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Moving On? Don’t Leave Your 401K Behind

 Moving On? Don’t Leave Your 401 K Behind

by Sarah Johnson, CFP®

The average American now changes jobs every 4.2 years, yet many are not just leaving their jobs behind, but are also leaving their 401K with their previous employer. While leaving your funds put may be the simplest solution at the time, it can be detrimental to your retirement picture. 401k plans, especially ones that offer a match, can be a useful tool to save for retirement, however, they are not perfect vehicles.  Not only do 401k plans often carry various fees not always understood by the investor, but due to compliance issues the investment offerings within 401ks leave much to be desired.  Most 401K companies have a “less is more” attitude, severely limiting your investment options, making it difficult if not impossible to invest in your best interest.  For their own protection, they often subtly push investors to select Target Retirement Funds, a much simpler option for investors and one which gives the Benefits companies legal cover. The problem is that simplicity may or may not work to the long-term benefit of the investor. These issues are why it is important that when you leave a company, you leave your 401k plan as well. So, if you shouldn’t leave your 401k plan where it is, what should you do with it? When you leave a company, you have 4 options for your 401k funds, only one of which we recommend in most situations.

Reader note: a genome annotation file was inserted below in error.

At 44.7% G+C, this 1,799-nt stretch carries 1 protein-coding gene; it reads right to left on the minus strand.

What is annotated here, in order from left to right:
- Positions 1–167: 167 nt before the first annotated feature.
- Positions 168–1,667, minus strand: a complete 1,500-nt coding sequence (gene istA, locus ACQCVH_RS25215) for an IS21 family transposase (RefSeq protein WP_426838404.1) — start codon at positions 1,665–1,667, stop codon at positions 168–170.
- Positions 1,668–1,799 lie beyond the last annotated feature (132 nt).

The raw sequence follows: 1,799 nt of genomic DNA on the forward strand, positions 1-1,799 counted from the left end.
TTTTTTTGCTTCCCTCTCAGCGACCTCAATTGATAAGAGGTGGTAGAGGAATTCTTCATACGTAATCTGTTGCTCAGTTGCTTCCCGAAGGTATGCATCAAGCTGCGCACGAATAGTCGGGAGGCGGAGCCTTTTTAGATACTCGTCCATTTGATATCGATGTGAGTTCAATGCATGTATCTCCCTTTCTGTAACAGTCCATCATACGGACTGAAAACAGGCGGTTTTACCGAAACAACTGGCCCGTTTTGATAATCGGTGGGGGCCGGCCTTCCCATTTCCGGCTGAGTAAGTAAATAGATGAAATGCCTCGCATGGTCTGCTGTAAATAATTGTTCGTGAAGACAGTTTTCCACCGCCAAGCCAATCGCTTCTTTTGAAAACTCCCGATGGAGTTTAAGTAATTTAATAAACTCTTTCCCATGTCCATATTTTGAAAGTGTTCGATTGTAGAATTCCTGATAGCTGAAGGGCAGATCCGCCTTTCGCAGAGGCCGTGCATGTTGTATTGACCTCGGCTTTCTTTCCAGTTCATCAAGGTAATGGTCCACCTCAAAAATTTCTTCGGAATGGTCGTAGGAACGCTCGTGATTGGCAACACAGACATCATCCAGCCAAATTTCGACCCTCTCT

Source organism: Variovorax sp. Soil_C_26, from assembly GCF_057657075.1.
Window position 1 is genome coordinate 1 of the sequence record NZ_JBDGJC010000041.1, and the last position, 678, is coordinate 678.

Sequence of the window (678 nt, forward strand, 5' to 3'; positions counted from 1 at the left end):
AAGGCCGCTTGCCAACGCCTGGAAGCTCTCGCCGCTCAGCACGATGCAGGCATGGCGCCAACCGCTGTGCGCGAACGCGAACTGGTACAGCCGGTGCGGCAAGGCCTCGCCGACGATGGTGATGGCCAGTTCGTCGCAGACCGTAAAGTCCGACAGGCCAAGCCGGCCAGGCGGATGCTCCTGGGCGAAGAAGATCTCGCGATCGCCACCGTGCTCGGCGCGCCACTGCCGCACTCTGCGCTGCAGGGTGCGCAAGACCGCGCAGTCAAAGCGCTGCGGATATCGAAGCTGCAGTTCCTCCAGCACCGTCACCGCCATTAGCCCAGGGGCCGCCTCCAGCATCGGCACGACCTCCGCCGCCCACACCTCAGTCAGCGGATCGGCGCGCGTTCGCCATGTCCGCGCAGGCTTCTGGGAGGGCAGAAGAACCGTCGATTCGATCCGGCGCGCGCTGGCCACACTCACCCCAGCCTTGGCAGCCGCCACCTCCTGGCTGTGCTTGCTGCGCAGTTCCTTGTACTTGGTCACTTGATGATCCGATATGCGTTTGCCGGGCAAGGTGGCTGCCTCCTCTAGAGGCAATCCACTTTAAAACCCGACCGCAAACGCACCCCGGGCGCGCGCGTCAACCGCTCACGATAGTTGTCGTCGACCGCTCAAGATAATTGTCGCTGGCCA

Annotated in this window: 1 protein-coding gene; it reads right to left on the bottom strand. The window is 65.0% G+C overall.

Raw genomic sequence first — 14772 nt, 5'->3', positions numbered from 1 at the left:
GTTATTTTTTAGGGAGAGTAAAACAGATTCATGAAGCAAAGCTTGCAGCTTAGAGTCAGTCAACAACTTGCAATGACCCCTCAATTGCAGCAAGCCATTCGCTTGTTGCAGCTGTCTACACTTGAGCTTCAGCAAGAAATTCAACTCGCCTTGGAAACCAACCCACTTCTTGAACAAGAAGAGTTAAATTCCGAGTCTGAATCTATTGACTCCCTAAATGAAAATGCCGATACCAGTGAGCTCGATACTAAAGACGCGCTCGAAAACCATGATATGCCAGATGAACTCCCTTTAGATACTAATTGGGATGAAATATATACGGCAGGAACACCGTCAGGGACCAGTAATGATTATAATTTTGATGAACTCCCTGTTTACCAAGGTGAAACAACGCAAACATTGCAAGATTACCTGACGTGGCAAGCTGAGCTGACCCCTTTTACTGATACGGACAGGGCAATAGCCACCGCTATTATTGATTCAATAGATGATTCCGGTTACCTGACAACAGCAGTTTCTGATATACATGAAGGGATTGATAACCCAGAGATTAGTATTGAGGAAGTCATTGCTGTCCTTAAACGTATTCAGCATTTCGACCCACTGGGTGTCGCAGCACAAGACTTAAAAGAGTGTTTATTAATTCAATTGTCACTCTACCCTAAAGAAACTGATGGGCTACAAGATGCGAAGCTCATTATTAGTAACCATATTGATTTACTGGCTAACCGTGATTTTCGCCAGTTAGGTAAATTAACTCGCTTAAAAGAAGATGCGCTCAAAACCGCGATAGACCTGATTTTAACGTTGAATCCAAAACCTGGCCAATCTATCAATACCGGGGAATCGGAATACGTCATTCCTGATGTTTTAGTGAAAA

• Stay Put: Keep your funds in your 401k (not ideal):  While this is the most convenient in the short term, each year Americans lose track of billions of dollars in old retirement accounts they forgot how to access.  Even if you manage to keep track of your various accounts, your 401k investment options are limited, and no active management of your funds is occurring.
  • Roll your funds over to another company’s 401k (not ideal): While this would help with the tracking issue of option #1, in this plan you’re simply moving from one poor investment platform to another as your investment options remain limited.
  • Cash out your 401k (not ideal): Cash-out withdrawals are considered income, triggering state & federal taxes, and depending on your age, could trigger a 10% penalty in addition to taxes.
  • Roll your 401k into an IRA (ideal): A 401k Rollover to an IRA is considered a non-taxable event, meaning you owe no taxes at that time, and your investments can continue to grow tax-free.  You will have superior investment options in your IRA compared to what you had in your 401K, and you will likely be paying fewer fees.

Bottom line:  Moving your 401k to an IRA when you leave a company brings with it many advantages, however, make sure to do your due diligence to find an advisor or IRA provider who promise low expenses, and if you need it – active management, as this too will be crucial for your long-term success.

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